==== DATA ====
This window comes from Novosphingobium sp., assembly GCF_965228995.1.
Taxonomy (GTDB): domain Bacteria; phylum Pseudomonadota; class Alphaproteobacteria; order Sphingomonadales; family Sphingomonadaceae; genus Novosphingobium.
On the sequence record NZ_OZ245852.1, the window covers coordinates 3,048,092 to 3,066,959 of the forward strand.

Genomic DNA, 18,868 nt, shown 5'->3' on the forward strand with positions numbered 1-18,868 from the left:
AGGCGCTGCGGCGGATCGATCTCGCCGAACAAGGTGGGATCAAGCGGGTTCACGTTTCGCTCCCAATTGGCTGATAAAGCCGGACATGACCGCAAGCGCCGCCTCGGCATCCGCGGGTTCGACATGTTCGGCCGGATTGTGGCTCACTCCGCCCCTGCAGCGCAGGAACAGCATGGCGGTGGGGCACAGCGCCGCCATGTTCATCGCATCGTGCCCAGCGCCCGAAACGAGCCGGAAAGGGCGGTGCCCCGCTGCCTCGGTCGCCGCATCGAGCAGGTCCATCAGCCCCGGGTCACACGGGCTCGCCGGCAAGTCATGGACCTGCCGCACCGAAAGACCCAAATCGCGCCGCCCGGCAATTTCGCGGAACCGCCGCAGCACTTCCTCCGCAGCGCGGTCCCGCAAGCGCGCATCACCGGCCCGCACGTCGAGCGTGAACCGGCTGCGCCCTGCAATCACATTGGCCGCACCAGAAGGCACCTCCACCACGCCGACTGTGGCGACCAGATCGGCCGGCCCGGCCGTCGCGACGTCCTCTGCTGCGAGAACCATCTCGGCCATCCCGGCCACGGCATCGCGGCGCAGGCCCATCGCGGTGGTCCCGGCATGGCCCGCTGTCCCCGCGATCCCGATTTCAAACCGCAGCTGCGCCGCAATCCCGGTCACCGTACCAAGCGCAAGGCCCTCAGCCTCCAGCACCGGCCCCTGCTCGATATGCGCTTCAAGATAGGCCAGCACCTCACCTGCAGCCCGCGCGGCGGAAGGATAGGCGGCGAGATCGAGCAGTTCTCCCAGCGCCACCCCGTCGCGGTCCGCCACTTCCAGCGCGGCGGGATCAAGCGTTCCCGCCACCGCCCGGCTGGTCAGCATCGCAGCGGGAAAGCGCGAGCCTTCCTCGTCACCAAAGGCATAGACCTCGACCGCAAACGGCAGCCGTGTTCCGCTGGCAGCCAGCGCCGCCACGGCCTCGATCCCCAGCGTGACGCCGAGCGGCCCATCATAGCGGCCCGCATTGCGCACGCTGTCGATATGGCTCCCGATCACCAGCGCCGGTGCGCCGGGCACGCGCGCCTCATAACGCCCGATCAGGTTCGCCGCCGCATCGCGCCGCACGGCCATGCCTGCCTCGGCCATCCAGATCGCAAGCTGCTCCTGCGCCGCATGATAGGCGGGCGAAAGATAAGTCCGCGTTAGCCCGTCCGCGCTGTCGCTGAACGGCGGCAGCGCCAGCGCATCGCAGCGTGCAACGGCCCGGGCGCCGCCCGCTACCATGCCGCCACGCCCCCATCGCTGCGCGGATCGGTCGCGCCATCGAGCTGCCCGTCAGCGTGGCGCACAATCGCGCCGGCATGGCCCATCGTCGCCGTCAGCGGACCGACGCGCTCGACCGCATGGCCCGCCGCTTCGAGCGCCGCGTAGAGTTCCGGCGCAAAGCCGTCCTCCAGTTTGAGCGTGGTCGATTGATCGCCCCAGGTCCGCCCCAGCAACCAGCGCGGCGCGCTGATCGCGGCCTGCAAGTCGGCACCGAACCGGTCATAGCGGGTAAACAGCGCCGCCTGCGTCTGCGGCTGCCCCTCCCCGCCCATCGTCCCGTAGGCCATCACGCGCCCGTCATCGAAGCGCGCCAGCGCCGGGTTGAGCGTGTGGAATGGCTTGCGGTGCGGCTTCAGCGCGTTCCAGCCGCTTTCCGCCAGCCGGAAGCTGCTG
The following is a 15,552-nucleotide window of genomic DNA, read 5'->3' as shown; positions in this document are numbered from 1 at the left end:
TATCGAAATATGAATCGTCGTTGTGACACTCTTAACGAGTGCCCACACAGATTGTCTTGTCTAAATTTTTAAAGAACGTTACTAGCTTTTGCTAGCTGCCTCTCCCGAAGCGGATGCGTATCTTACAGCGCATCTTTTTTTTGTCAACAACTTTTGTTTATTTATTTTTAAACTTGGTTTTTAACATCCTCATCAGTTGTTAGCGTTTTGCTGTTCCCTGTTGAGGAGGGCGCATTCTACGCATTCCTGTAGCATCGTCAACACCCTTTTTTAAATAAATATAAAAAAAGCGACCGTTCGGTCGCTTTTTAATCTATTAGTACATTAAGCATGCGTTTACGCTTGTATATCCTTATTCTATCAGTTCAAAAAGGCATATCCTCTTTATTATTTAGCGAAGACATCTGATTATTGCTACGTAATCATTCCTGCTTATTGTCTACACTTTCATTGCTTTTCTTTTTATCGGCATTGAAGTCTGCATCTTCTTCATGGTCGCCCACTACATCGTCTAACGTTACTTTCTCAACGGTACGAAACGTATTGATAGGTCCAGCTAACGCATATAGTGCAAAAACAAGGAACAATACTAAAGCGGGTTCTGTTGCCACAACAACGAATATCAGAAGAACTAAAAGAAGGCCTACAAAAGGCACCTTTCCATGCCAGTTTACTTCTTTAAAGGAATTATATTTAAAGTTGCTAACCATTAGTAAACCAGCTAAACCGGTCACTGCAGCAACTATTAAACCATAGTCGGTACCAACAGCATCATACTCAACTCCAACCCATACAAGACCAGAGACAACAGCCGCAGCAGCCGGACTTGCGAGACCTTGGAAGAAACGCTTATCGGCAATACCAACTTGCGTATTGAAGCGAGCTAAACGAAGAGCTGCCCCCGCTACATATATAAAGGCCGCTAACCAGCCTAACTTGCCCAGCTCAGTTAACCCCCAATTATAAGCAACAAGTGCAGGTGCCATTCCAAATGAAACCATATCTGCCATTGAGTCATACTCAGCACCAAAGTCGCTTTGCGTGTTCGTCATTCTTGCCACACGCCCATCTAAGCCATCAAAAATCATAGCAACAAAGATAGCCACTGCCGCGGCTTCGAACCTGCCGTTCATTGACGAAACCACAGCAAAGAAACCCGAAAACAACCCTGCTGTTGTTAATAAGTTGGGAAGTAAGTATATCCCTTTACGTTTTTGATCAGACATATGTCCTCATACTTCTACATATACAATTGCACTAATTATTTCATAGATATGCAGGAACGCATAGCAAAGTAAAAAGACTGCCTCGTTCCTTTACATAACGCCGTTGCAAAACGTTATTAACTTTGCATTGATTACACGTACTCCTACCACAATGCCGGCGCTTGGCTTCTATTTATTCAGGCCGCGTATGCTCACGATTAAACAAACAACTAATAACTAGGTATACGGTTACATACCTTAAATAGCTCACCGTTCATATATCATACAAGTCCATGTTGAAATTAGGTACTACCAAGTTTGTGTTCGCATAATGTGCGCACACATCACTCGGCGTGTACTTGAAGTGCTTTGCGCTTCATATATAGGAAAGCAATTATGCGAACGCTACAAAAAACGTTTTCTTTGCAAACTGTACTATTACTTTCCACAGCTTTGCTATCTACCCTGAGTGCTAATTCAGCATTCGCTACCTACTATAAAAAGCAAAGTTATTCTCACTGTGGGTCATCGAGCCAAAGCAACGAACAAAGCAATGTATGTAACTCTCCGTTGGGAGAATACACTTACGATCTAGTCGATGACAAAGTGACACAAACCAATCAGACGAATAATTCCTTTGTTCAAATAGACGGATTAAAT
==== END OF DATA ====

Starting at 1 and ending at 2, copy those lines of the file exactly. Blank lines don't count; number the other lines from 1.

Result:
This window comes from Novosphingobium sp., assembly GCF_965228995.1.
Taxonomy (GTDB): domain Bacteria; phylum Pseudomonadota; class Alphaproteobacteria; order Sphingomonadales; family Sphingomonadaceae; genus Novosphingobium.